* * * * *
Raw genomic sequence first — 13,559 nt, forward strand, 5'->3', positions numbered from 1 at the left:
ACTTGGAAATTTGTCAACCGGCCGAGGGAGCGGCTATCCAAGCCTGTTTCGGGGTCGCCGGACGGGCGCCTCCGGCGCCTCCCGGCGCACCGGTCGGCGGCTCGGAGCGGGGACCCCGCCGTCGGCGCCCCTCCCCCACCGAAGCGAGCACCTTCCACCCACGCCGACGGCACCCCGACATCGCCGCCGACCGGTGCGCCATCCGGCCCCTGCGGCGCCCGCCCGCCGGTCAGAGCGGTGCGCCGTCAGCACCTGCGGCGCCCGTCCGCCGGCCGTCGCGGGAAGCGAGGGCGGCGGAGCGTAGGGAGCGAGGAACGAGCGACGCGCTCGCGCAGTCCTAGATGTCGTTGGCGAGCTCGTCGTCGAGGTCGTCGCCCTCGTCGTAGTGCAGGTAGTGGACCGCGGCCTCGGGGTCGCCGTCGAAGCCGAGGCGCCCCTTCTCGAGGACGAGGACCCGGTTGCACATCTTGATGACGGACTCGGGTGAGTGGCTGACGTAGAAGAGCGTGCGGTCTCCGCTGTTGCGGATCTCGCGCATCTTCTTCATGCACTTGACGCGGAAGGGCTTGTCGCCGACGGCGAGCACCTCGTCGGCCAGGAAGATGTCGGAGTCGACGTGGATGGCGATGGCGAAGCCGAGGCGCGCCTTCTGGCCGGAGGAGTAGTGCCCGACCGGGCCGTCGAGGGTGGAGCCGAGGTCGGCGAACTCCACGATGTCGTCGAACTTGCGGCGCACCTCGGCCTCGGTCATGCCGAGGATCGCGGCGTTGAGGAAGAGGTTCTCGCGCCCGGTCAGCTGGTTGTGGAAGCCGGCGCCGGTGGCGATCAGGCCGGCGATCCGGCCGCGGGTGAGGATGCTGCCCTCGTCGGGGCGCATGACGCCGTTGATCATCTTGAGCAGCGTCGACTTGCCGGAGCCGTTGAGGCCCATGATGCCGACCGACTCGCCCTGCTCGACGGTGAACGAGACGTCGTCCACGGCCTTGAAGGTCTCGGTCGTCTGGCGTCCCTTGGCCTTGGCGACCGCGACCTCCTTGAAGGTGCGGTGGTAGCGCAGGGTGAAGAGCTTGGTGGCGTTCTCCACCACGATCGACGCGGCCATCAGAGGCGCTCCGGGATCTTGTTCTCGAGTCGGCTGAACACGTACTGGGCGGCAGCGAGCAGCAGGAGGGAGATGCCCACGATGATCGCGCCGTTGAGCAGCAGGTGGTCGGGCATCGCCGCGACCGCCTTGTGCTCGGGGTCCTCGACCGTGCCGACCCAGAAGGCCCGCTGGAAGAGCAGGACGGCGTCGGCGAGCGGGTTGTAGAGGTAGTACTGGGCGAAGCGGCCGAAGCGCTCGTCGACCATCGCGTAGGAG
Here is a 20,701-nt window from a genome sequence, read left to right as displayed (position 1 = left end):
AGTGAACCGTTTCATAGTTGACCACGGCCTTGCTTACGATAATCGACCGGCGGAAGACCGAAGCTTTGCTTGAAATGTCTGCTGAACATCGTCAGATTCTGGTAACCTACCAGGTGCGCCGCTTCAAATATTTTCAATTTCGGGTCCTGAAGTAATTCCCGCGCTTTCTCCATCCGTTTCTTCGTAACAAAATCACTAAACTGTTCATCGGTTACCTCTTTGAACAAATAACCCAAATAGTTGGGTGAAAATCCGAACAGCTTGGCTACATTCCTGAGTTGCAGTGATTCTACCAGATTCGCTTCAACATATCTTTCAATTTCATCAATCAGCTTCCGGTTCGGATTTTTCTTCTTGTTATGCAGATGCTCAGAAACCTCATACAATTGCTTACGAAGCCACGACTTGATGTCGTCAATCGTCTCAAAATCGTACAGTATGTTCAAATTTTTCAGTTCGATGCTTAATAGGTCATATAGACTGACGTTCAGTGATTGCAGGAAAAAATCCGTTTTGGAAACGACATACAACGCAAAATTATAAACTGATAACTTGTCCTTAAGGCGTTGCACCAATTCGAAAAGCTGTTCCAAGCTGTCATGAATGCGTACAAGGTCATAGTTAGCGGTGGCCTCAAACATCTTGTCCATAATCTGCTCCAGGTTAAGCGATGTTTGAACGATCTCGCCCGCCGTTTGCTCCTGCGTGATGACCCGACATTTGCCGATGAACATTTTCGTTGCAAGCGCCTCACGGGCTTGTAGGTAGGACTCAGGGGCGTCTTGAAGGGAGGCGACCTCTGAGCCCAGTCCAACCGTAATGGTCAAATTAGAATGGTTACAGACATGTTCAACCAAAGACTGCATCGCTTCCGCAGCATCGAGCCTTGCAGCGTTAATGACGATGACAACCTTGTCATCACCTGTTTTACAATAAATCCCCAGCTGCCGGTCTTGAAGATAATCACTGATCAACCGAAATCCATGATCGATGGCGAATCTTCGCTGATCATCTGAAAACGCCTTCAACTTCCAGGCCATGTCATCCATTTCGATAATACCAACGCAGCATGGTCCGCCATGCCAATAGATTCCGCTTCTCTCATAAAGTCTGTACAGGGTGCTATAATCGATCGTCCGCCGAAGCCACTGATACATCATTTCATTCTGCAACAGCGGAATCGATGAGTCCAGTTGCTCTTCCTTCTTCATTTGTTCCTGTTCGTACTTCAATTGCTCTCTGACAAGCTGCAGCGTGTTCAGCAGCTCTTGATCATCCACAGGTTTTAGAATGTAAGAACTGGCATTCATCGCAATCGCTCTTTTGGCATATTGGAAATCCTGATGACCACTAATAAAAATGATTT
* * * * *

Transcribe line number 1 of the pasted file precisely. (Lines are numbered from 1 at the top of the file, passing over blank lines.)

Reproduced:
Raw genomic sequence first — 13,559 nt, forward strand, 5'->3', positions numbered from 1 at the left: